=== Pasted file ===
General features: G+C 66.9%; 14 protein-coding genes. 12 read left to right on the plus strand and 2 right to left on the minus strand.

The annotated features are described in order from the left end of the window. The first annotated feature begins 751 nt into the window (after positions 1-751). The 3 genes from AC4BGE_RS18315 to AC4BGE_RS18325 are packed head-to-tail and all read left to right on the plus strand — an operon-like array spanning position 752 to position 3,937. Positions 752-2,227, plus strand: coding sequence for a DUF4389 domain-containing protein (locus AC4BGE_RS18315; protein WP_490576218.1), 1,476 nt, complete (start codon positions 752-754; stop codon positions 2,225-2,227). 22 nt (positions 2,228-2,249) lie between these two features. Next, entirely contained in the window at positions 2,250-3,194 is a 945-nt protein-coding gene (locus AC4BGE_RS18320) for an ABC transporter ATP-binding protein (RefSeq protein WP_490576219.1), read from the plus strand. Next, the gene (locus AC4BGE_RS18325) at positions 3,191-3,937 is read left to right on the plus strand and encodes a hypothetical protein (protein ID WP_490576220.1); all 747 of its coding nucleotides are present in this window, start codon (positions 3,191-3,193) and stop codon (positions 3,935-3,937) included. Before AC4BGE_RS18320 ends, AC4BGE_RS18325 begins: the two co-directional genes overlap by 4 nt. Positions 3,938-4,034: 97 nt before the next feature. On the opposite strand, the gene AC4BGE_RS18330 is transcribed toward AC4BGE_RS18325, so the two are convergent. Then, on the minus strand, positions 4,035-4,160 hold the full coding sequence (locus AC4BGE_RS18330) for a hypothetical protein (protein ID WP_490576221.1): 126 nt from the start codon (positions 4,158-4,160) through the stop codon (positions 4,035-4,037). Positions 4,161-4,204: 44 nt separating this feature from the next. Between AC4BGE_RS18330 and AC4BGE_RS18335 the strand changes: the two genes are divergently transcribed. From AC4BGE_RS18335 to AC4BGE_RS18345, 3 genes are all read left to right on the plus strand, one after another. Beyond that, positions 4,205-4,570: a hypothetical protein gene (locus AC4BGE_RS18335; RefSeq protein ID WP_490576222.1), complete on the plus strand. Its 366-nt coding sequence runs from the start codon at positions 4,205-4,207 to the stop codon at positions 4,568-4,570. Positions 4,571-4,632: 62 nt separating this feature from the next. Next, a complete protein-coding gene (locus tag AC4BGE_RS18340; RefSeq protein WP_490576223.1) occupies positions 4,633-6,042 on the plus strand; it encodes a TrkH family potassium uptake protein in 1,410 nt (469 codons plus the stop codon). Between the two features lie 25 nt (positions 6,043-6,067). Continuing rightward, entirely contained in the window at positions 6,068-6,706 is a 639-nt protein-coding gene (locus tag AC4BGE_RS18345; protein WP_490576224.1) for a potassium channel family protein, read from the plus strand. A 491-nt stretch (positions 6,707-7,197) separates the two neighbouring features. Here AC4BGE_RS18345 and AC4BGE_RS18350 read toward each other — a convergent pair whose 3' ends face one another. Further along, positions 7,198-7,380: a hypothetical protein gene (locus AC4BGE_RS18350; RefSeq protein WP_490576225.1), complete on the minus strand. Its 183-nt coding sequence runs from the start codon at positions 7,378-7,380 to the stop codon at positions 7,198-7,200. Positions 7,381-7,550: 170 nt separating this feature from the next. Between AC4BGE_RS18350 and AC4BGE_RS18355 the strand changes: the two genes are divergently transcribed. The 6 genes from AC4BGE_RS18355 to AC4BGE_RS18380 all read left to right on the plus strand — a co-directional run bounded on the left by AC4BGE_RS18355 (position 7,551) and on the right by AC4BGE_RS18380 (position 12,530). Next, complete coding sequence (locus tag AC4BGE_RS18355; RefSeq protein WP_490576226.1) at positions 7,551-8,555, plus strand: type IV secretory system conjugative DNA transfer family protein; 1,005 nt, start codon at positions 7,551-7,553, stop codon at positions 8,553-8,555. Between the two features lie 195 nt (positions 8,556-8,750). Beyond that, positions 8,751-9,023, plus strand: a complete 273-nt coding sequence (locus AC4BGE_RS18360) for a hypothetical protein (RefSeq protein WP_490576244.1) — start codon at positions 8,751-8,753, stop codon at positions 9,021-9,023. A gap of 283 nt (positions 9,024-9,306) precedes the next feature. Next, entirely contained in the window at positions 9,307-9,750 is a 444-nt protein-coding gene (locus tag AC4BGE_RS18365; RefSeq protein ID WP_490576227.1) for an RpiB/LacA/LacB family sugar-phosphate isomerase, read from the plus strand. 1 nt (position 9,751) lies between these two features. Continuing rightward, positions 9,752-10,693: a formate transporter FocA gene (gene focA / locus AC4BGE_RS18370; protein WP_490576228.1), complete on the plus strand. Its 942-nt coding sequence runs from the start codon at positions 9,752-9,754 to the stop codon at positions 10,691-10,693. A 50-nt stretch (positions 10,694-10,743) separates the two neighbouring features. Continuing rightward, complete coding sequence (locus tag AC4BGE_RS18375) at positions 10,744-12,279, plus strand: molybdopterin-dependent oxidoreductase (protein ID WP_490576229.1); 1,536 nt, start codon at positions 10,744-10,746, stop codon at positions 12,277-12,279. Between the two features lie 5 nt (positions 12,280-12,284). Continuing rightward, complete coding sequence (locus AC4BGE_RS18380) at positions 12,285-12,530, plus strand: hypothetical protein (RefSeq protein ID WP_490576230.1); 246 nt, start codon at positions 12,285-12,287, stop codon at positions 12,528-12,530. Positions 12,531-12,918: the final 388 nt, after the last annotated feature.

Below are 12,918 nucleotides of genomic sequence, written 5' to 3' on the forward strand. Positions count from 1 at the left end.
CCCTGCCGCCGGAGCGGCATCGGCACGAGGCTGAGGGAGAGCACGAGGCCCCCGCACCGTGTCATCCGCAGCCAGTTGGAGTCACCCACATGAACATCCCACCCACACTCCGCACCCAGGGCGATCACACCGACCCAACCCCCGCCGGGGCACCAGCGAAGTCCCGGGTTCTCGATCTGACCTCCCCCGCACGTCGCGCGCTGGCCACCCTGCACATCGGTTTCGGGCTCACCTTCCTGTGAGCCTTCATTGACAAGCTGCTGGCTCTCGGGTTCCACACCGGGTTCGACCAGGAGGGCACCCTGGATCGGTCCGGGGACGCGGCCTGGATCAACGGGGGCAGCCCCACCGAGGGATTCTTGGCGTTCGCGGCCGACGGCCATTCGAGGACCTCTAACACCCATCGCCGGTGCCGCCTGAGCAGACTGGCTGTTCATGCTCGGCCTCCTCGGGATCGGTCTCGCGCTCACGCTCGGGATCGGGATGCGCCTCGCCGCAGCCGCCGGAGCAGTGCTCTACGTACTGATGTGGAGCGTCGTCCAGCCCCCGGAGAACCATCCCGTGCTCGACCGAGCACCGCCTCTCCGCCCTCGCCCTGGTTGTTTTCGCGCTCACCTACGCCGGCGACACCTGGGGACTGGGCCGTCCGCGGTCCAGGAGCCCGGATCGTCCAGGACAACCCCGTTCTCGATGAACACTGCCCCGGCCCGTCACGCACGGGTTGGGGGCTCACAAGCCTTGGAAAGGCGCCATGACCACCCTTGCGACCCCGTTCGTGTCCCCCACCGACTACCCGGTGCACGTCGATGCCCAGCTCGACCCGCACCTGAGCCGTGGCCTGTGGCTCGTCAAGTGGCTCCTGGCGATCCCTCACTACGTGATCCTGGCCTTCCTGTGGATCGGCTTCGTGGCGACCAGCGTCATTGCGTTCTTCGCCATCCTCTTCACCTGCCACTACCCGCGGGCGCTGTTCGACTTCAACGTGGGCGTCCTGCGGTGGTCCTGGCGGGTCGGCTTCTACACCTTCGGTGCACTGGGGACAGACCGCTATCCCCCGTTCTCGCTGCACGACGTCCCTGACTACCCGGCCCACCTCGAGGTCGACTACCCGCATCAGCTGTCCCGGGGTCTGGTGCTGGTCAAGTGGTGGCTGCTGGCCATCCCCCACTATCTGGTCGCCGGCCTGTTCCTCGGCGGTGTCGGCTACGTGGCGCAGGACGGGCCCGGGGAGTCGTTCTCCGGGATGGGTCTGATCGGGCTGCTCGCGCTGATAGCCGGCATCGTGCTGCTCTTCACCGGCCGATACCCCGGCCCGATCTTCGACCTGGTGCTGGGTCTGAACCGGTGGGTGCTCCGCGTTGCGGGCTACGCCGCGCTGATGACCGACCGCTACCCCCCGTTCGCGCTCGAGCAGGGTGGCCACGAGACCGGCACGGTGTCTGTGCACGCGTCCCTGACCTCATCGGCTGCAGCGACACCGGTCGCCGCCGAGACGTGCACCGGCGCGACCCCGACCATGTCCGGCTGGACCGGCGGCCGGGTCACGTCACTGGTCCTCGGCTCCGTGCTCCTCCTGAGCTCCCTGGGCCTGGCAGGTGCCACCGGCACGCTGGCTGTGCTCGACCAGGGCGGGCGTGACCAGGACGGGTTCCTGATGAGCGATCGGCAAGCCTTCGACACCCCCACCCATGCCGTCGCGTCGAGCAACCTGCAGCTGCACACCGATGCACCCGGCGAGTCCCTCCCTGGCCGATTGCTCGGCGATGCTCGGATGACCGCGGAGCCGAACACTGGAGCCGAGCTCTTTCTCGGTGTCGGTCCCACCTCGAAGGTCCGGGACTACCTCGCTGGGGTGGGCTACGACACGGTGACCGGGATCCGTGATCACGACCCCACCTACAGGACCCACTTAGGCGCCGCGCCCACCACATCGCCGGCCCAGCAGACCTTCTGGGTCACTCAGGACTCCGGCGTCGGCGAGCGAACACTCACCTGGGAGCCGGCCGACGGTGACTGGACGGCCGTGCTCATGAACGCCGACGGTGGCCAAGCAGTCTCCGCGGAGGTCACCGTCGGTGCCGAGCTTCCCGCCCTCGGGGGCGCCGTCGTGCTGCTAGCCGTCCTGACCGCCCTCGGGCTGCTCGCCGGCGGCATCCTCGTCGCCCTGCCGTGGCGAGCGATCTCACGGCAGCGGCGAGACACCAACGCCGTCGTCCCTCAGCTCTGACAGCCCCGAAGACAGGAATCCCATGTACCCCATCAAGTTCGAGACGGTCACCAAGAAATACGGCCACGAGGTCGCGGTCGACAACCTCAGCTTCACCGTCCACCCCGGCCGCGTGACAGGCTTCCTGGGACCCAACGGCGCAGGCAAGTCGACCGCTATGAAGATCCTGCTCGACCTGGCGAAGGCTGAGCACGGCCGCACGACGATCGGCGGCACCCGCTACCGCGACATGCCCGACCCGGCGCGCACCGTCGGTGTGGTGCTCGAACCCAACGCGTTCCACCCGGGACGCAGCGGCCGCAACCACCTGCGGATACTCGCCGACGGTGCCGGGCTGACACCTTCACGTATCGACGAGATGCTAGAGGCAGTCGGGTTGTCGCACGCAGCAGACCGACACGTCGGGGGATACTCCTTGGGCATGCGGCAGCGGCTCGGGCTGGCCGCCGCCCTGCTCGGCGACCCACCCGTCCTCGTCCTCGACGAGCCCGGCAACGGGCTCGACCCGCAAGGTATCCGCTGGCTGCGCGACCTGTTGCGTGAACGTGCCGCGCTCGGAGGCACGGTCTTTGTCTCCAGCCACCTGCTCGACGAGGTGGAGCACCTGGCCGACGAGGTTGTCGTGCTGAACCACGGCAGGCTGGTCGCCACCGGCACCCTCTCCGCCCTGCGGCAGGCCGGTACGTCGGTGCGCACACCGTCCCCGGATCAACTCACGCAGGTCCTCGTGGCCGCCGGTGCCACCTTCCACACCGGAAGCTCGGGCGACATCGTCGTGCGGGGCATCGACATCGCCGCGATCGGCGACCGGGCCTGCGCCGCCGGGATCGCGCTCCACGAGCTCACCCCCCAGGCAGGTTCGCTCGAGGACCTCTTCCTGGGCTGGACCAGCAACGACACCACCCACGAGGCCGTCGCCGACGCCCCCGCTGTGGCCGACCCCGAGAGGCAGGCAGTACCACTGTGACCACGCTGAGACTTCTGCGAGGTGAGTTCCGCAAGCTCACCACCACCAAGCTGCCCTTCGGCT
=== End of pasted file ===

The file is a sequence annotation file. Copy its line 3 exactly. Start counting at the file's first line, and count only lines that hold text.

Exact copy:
Below are 12,918 nucleotides of genomic sequence, written 5' to 3' on the forward strand. Positions count from 1 at the left end.